Soon Dr. Gehring was in the midst of town politics devoted to building a new hotel plus getting property tax relief. 

A year later, The Bethel Inn corporation was formed with the purpose of building and operating  a hotel and private club.   Gehring was president of the corporation.  Bingham of Cleveland  owned 100 shares of stock along with  two others: Charles Hubbard and Robert Winsor of Boston,  Horace Sears of Boston, 90 shares,  Gehring owned 65,  Upson also of Cleveland and attorney Ellery Park of Bethel owned 10 each.

The inn opened with much fanfare in July 1914.  Bingham and Upson as partners owned the inn. 

In January 1914, Eben Kilborn sold the lot and former school house of District 15 to  William Bingham.  In September 1914, Mary Rowe sold her home (formerly the home of Congressman David Hammons) to Bingham and Upson.

The house became a guest house annex for the new inn—called The Elms.  Next the partners purchased an old house and barn just below the inn on Mill Hill which had originally been the home of Dr. John Grover.  This house became The Willows guest house.  The partners also acquired a Songo Pond lot.  A log cabin was built on the lot  which became an inn  property  for boating and canoeing.  Along with this expansion, the partners bought land for a golf course.  This had been started when Eben Kilborn had sold 112 acres to Gehring in 1911. 

A Gehring photo album kept during the years between 1913 and 1917 tells a story of some of the social life of the Gehring circle including Bingham and Upson.  Both men took part in plays, skits and tableau performances at the Gehring house entertainment room and at the Upson Music Room (theater). 

In 1917 Bingham became a Gould Academy trustee.  Also Dr. Gehring became a trustee of the academy and later served as president of the board until his death in 1932.  Throughout this period Frank E. Hanscom was the academy’s principal.  As the pinch for school funding was severe, Hanscom became strongly allied with  Mrs. Gehring for help in raising money.  Quite likely Mrs. Gehring was the lever used to persuade Bingham to contribute to the school.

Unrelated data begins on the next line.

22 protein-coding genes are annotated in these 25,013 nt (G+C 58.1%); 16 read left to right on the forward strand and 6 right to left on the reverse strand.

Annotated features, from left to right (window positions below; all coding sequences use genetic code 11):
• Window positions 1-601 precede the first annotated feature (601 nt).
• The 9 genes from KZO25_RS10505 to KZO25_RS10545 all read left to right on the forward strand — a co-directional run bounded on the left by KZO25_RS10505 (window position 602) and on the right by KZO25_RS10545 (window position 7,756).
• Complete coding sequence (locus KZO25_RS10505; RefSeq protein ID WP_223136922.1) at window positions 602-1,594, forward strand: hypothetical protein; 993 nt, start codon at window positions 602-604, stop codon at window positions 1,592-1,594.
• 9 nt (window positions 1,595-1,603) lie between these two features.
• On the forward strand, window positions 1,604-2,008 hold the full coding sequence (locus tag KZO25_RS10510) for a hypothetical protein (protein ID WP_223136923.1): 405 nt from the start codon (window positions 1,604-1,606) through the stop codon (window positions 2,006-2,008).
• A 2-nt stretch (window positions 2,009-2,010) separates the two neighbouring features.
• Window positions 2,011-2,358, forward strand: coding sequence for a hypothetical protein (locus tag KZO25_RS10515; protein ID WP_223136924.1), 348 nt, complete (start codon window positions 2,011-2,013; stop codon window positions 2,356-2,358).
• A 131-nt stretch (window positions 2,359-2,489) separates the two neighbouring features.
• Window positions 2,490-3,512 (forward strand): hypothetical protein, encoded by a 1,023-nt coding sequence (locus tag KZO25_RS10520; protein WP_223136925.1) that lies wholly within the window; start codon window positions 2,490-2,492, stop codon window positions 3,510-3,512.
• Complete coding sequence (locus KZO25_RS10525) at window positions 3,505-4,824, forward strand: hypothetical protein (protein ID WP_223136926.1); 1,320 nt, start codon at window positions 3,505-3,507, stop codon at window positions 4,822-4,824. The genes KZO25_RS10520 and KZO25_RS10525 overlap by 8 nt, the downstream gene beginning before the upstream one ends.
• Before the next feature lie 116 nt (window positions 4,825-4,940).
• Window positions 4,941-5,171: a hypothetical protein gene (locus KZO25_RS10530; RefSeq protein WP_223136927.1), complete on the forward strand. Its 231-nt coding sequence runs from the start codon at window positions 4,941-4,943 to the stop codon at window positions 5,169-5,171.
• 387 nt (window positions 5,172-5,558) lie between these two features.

In the 1920 Bethel census, William Bingham was living in a house on Broad Street that was separated from the Gehring house  by the residence of William Fuller.  Fuller would later sell his house (known then as the Wright Cottage) to Bingham.  In the Bingham house listing of the 1920 census, Bingham, age 40, unmarried, is listed as the Head of the house (Renter); Maria E. Pease, house keeper, age 66; Montague Ayres, butler, 42, and his wife, Adelaide Ayres, cook, age 37.  Bingham is listed as a renter.   At Dr. Gehring’s house the census list shows  Dr. and Mrs. Gehring, ages 62 and 65 respectively, a gardener and his wife who is a housekeeper and a 20 year old woman as a servant.

In 1920 Bingham made is first investment/contribution to the development of Gould Academy.  His funds allowed the school to buy the Martin house on the corner of Elm and High Streets and convert the house to a domestic arts building. 

The Santa Barbara Museum of Natural History.  “Mr.  Bingham spent several winters in Santa Barbara in the early twenties and  became interest in the Museum.  His was the first large contribution when the museum “ was getting started. (Its founding date is 1916). 

Circa 1920– American College for Girls, Istanbul :  William Bingham II, a trustee of the college, contributed $100,000 for the establishment of a School of Medicine at the college in memory of his mother, Mary Payne Bingham.

1925—Gray Athletic Building—Bates CollegeThis indoor athletic building was made possible by Mr. William Bingham II of Bethel, who gave $150,000 for its erection.  He requested that it be named in honor of President Clifton Daggett Gray. The first of four units of a planned Physical Education plant, the cornerstone was laid on Dec. 14, 1925; the building was completed in 1927.

1927-28  Bingham Hall at Yale.  Sons and daughters of Charles W. Bingham donated funds for the building’s construction .

1931— Pratt Diagnostic Hospital: with the financial aid of William Bingham II, Dr. Joseph Pratt founded a diagnostic hospital in connection with the Boston Dispensary. 

1932—Bingham Programcharitable endowment was initially established by William Bingham II to encourage New England Medical Center (NEMC) physicians in Boston to bring modern medical knowledge and techniques to physicians practicing in rural, western Maine.

Bethel, Maine


The Age of Philanthropy

William Bingham II—Benefactor

Compiled as a chapter of

The Bethel Journals by

Donald G. Bennett

December 2008



From the Gehring family photo album—skit or one act play?   Standing on the left is William Upson and dressed as a farmer fisherman next to him, William Bingham. This group is at the Gehring house.

Caption under this photo in the Gehring album reads :  The Italian Dancers, Mr. Upson and Miss Schoenle at Mr. Upson’s Music Room May 25/17.

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William Fuller and his house on Broad Street.  Fuller, according to the photos in Gehring’s album, was a regular in the Gehring social circle, his wife had been a patient at the Gehring clinic.  Later Bingham who lived next to Fuller would buy this house.

William and Nina Upson’s home on Broad Street in Bethel, 1931.  Bingham and Upson had purchased the house in 1914 from Mary Rowe to be a Bethel Inn guest house called The Elms.  Wm Upson died in 1936 leaving Bingham as the inn’s sole proprietor.  A stable behind the house was turned into a theater and entertainment center for Gehring guests.